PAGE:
-- and somehow reached by Hinds and Morton in their brilliant acting of Jane and Rochester (1997, a movie intended for cinema, Robert Young directed) in their short film. 


Ciarhan Hinds confiding vulnerable feelings to Samantha Morton

But the male actor was up to it as William Hurt (1996, Zeffirelli directing, Charlotte Gainsbourg Jane) was not; Hurt was so embarrassed by the role he didn't know what to do ... )  It helped he is not famous (Michael Fassbender). I didn't know his name. He is not handsome. Ma Wasikowsa looked the role. I've seen her before but my 20ish year old daughter (she has read the book), Izzy assured me Wasikowsa is not well known, not "famous" as famous.


Fassbender in a typically withdrawn vehement moment
   
As in a couple of these commercial films Mrs Fairfax is made far more central, and given knowledge and made part of a penultimate scene she has not in the book?  I've wondered if this is sop to something conventional: a pro-family note. Judi Dench tried her best, but the role is thankless and seemed wasting time (and time was so precious) -- the director over built it because it was her I thought.


Judi Dench as Mrs Fairfax: she did look too old for the role, but did it well.

They omitted Miss Temple -- well she was there, but given no lines and hardly a presence. Now it is true that the probability is such a good woman who not be or stay like that at Lowood, but it is a loss. She too is often omitted in the film theatre commercial films.  (Telling I think -- Amanda Root was given the part in the Susannah White recent mini-series JE.)  Lowood was foreshortened too. There was Helen and she died but it took less than 5 minutes and the stress was the cruel humiliating punishment and Jane's being carried away: not the deaths from typhus.  They cut back on the Ingram (Imogen Poots -- this was a part BBC clique product): Izzy said to a modern woman or girl it is ugly that he teases Jane and it would make him look awful, that's why.  But I saw a cutting back on women full stop. The could not omit Mrs Reed and Sally Hawkins who is a marvelous actress was there as Mrs Reed. She is skinny enough to be heroines still and there she was the dragon lady.  She was not given enough screen time though. So my comment on the build up of Mrs Fairfax is it was a choice from priorities. Dench is a box-office star.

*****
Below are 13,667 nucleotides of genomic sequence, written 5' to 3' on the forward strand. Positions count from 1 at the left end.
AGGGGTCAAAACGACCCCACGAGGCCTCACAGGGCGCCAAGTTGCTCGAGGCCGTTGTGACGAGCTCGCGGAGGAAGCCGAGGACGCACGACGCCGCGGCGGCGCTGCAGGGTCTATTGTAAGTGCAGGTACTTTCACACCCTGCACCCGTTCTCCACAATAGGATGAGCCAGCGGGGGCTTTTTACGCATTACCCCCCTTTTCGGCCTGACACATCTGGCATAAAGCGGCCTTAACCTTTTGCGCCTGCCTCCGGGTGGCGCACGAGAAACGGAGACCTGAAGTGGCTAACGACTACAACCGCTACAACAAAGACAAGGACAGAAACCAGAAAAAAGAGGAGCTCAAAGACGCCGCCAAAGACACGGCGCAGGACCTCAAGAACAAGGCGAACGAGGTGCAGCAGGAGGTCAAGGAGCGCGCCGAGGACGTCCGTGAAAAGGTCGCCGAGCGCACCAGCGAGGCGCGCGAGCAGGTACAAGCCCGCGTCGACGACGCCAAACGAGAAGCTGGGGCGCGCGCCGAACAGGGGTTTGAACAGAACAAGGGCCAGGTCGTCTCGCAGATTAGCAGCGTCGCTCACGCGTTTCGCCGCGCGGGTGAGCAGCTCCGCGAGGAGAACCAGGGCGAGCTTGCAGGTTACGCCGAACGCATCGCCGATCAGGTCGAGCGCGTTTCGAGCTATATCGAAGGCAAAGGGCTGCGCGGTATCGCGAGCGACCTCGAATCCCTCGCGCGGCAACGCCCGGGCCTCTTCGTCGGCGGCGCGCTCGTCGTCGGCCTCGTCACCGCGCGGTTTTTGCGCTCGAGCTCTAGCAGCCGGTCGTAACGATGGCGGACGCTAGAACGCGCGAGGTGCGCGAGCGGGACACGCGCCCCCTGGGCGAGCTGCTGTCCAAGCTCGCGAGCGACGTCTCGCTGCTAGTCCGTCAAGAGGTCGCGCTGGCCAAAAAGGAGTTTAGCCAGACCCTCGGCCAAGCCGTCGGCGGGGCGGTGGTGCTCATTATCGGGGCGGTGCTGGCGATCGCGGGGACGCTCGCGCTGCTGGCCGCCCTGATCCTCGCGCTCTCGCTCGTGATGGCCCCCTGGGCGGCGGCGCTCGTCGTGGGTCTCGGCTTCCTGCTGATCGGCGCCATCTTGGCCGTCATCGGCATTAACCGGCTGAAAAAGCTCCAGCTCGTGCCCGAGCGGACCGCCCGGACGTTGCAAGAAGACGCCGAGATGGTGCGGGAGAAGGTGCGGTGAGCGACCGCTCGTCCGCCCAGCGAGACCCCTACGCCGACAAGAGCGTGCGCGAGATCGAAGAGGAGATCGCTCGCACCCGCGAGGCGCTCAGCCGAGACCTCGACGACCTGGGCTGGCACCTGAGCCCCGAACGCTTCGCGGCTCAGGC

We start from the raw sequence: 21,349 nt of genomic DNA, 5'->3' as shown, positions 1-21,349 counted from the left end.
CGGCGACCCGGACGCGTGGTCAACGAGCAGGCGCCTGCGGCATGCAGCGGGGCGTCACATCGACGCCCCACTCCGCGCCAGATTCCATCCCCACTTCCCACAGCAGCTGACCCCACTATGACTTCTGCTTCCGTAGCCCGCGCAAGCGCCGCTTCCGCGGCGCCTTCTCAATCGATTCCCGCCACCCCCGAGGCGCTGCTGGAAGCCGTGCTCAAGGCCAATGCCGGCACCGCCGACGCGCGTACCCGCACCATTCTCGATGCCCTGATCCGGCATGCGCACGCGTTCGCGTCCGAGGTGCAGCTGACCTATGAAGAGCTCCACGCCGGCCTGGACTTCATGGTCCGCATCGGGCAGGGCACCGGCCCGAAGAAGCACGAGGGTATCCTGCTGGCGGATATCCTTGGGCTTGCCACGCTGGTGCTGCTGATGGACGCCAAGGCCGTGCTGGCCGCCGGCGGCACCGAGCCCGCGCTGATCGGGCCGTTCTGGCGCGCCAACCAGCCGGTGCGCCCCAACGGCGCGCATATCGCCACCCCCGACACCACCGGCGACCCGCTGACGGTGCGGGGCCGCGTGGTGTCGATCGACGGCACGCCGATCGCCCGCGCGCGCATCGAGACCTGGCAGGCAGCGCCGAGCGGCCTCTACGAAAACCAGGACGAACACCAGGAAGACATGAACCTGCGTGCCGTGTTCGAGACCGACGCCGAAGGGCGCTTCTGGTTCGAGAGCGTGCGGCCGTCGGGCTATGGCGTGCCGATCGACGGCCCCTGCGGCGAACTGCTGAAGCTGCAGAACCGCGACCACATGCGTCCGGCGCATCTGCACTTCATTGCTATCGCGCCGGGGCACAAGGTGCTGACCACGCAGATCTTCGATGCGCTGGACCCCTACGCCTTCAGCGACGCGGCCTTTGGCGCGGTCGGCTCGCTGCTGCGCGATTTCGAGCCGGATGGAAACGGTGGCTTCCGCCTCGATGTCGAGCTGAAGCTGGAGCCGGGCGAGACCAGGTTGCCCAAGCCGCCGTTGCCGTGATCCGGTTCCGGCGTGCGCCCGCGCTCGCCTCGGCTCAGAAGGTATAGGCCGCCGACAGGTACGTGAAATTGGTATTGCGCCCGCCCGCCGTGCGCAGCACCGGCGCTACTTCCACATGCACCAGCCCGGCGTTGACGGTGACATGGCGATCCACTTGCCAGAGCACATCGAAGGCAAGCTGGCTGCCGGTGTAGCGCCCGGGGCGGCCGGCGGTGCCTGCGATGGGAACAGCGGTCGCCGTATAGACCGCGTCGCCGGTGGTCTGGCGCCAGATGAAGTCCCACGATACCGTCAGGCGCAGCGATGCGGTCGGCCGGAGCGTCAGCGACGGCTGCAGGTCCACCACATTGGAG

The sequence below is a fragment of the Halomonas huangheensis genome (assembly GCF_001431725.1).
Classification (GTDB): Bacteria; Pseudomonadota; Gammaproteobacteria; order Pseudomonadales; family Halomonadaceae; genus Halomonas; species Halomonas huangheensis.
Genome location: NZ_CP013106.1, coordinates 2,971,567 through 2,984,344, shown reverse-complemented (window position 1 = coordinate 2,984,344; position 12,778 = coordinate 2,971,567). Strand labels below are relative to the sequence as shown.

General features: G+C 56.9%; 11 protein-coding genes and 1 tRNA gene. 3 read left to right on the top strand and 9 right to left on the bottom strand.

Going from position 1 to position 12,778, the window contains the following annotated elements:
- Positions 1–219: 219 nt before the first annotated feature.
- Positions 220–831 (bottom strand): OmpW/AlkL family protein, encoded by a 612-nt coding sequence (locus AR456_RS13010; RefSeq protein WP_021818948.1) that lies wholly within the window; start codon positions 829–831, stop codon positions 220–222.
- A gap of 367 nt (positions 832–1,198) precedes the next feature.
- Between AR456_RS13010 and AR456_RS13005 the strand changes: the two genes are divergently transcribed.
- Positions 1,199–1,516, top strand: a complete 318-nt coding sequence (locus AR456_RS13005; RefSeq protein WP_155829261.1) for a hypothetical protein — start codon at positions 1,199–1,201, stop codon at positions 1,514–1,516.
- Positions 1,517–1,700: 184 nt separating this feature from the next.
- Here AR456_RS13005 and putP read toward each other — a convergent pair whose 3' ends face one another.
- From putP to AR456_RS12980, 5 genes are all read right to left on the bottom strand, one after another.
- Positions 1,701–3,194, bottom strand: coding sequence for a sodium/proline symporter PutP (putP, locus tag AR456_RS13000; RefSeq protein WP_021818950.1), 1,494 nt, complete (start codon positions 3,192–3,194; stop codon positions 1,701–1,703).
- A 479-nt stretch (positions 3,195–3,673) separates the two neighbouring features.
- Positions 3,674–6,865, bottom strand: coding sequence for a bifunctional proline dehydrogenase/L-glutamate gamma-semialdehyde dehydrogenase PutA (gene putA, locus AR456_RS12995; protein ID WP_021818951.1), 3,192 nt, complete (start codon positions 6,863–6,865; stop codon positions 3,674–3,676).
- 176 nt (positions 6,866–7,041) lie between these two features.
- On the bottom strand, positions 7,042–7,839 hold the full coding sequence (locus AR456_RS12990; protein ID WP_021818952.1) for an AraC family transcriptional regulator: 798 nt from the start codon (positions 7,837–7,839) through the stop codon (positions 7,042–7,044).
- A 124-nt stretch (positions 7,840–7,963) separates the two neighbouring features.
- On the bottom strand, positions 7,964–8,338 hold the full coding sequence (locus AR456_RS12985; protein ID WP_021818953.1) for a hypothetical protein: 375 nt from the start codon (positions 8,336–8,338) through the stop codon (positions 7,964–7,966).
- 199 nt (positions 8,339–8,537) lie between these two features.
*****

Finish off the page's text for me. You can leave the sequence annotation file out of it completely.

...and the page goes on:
Basically, the feel is an elimination of women.  Rivers' Diana not there; his sisters ciphers -- even though the screenplay is by a woman: Moira Buffini.  It's not just a stripped down Jane; it's a hollowed out one for a triangle of Jane and Rochester, Jane and Rivers

Well, my daughter and I mean to go again if it comes to us in our area. So you see we liked it :) She did look mesmerized  A young graduate student friend in English and his (his) friends went -- were at the same showing!  I do not live in a small town (this was a DC theater, an art-y one). The theater was nearly full. Nearly all seats taken.

Ellen
Tags: 19th century, brontes, costume drama, female archetypes, film adaptation, gothic, women's novels
Subscribe
  • Post a new comment

    Error

    default userpic
    When you submit the form an invisible reCAPTCHA check will be performed.
    You must follow the Privacy Policy and Google Terms of use.
  • 11 comments